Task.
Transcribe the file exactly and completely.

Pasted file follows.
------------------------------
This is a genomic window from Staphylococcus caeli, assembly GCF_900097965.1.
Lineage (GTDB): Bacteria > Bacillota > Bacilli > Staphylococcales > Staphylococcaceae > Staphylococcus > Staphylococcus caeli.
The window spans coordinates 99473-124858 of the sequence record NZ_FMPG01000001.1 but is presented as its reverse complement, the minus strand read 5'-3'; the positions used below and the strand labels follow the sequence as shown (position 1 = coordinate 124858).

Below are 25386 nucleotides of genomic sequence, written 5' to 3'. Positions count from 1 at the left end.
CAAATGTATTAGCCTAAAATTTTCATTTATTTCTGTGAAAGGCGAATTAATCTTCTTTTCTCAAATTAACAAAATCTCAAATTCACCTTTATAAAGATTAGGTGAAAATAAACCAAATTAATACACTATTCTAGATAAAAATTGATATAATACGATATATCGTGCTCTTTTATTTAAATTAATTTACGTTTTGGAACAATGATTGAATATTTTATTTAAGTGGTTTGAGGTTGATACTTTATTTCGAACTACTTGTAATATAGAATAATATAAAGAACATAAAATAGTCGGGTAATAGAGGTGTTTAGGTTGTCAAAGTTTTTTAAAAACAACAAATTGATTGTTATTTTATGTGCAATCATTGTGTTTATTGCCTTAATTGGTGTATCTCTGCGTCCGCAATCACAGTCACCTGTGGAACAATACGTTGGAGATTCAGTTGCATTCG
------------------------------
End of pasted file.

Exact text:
This is a genomic window from Staphylococcus caeli, assembly GCF_900097965.1.
Lineage (GTDB): Bacteria > Bacillota > Bacilli > Staphylococcales > Staphylococcaceae > Staphylococcus > Staphylococcus caeli.
The window spans coordinates 99473-124858 of the sequence record NZ_FMPG01000001.1 but is presented as its reverse complement, the minus strand read 5'-3'; the positions used below and the strand labels follow the sequence as shown (position 1 = coordinate 124858).

Below are 25386 nucleotides of genomic sequence, written 5' to 3'. Positions count from 1 at the left end.
CAAATGTATTAGCCTAAAATTTTCATTTATTTCTGTGAAAGGCGAATTAATCTTCTTTTCTCAAATTAACAAAATCTCAAATTCACCTTTATAAAGATTAGGTGAAAATAAACCAAATTAATACACTATTCTAGATAAAAATTGATATAATACGATATATCGTGCTCTTTTATTTAAATTAATTTACGTTTTGGAACAATGATTGAATATTTTATTTAAGTGGTTTGAGGTTGATACTTTATTTCGAACTACTTGTAATATAGAATAATATAAAGAACATAAAATAGTCGGGTAATAGAGGTGTTTAGGTTGTCAAAGTTTTTTAAAAACAACAAATTGATTGTTATTTTATGTGCAATCATTGTGTTTATTGCCTTAATTGGTGTATCTCTGCGTCCGCAATCACAGTCACCTGTGGAACAATACGTTGGAGATTCAGTTGCATTCG